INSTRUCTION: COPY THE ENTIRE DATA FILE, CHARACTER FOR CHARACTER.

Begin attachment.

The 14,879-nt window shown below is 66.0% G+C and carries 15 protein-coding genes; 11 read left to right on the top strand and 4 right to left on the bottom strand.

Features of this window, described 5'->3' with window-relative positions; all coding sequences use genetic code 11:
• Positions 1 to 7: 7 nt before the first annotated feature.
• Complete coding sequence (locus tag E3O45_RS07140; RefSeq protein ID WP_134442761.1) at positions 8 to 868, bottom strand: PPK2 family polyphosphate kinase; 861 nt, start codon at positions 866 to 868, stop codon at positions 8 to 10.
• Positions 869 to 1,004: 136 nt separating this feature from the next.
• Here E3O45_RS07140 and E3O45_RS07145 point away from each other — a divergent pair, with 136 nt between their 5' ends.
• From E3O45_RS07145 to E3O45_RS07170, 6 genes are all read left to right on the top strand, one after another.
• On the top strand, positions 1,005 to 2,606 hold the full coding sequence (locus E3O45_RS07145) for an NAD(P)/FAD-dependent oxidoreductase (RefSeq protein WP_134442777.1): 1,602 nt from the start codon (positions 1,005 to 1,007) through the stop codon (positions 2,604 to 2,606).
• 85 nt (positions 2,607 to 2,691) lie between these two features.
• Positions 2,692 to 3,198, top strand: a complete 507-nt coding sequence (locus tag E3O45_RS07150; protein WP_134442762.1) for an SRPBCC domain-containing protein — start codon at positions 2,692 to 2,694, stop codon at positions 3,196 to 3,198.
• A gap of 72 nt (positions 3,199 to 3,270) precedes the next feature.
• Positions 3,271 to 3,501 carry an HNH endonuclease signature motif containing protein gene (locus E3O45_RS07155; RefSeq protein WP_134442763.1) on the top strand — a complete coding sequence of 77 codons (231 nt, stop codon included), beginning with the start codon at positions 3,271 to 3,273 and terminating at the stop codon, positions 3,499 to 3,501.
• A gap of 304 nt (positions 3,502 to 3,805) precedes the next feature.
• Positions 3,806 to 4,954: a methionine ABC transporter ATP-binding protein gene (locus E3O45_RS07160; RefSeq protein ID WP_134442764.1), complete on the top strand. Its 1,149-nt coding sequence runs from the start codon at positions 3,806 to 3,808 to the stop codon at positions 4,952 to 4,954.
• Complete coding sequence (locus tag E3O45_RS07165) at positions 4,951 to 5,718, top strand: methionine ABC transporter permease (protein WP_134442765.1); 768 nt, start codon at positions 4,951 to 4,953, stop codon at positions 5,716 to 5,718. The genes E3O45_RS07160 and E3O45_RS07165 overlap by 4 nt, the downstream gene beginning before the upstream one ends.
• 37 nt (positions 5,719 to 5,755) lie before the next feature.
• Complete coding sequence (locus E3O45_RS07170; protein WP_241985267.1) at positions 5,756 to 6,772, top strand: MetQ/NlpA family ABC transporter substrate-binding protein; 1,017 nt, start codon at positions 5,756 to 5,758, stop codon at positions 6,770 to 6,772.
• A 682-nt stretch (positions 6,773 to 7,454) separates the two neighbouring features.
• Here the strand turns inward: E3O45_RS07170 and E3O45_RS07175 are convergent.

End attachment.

The 14,879-nt window shown below is 66.0% G+C and carries 15 protein-coding genes; 11 read left to right on the top strand and 4 right to left on the bottom strand.

Features of this window, described 5'->3' with window-relative positions; all coding sequences use genetic code 11:
• Positions 1 to 7: 7 nt before the first annotated feature.
• Complete coding sequence (locus tag E3O45_RS07140; RefSeq protein ID WP_134442761.1) at positions 8 to 868, bottom strand: PPK2 family polyphosphate kinase; 861 nt, start codon at positions 866 to 868, stop codon at positions 8 to 10.
• Positions 869 to 1,004: 136 nt separating this feature from the next.
• Here E3O45_RS07140 and E3O45_RS07145 point away from each other — a divergent pair, with 136 nt between their 5' ends.
• From E3O45_RS07145 to E3O45_RS07170, 6 genes are all read left to right on the top strand, one after another.
• On the top strand, positions 1,005 to 2,606 hold the full coding sequence (locus E3O45_RS07145) for an NAD(P)/FAD-dependent oxidoreductase (RefSeq protein WP_134442777.1): 1,602 nt from the start codon (positions 1,005 to 1,007) through the stop codon (positions 2,604 to 2,606).
• 85 nt (positions 2,607 to 2,691) lie between these two features.
• Positions 2,692 to 3,198, top strand: a complete 507-nt coding sequence (locus tag E3O45_RS07150; protein WP_134442762.1) for an SRPBCC domain-containing protein — start codon at positions 2,692 to 2,694, stop codon at positions 3,196 to 3,198.
• A gap of 72 nt (positions 3,199 to 3,270) precedes the next feature.
• Positions 3,271 to 3,501 carry an HNH endonuclease signature motif containing protein gene (locus E3O45_RS07155; RefSeq protein WP_134442763.1) on the top strand — a complete coding sequence of 77 codons (231 nt, stop codon included), beginning with the start codon at positions 3,271 to 3,273 and terminating at the stop codon, positions 3,499 to 3,501.
• A gap of 304 nt (positions 3,502 to 3,805) precedes the next feature.
• Positions 3,806 to 4,954: a methionine ABC transporter ATP-binding protein gene (locus E3O45_RS07160; RefSeq protein ID WP_134442764.1), complete on the top strand. Its 1,149-nt coding sequence runs from the start codon at positions 3,806 to 3,808 to the stop codon at positions 4,952 to 4,954.
• Complete coding sequence (locus tag E3O45_RS07165) at positions 4,951 to 5,718, top strand: methionine ABC transporter permease (protein WP_134442765.1); 768 nt, start codon at positions 4,951 to 4,953, stop codon at positions 5,716 to 5,718. The genes E3O45_RS07160 and E3O45_RS07165 overlap by 4 nt, the downstream gene beginning before the upstream one ends.
• 37 nt (positions 5,719 to 5,755) lie before the next feature.
• Complete coding sequence (locus E3O45_RS07170; protein WP_241985267.1) at positions 5,756 to 6,772, top strand: MetQ/NlpA family ABC transporter substrate-binding protein; 1,017 nt, start codon at positions 5,756 to 5,758, stop codon at positions 6,770 to 6,772.
• A 682-nt stretch (positions 6,773 to 7,454) separates the two neighbouring features.
• Here the strand turns inward: E3O45_RS07170 and E3O45_RS07175 are convergent.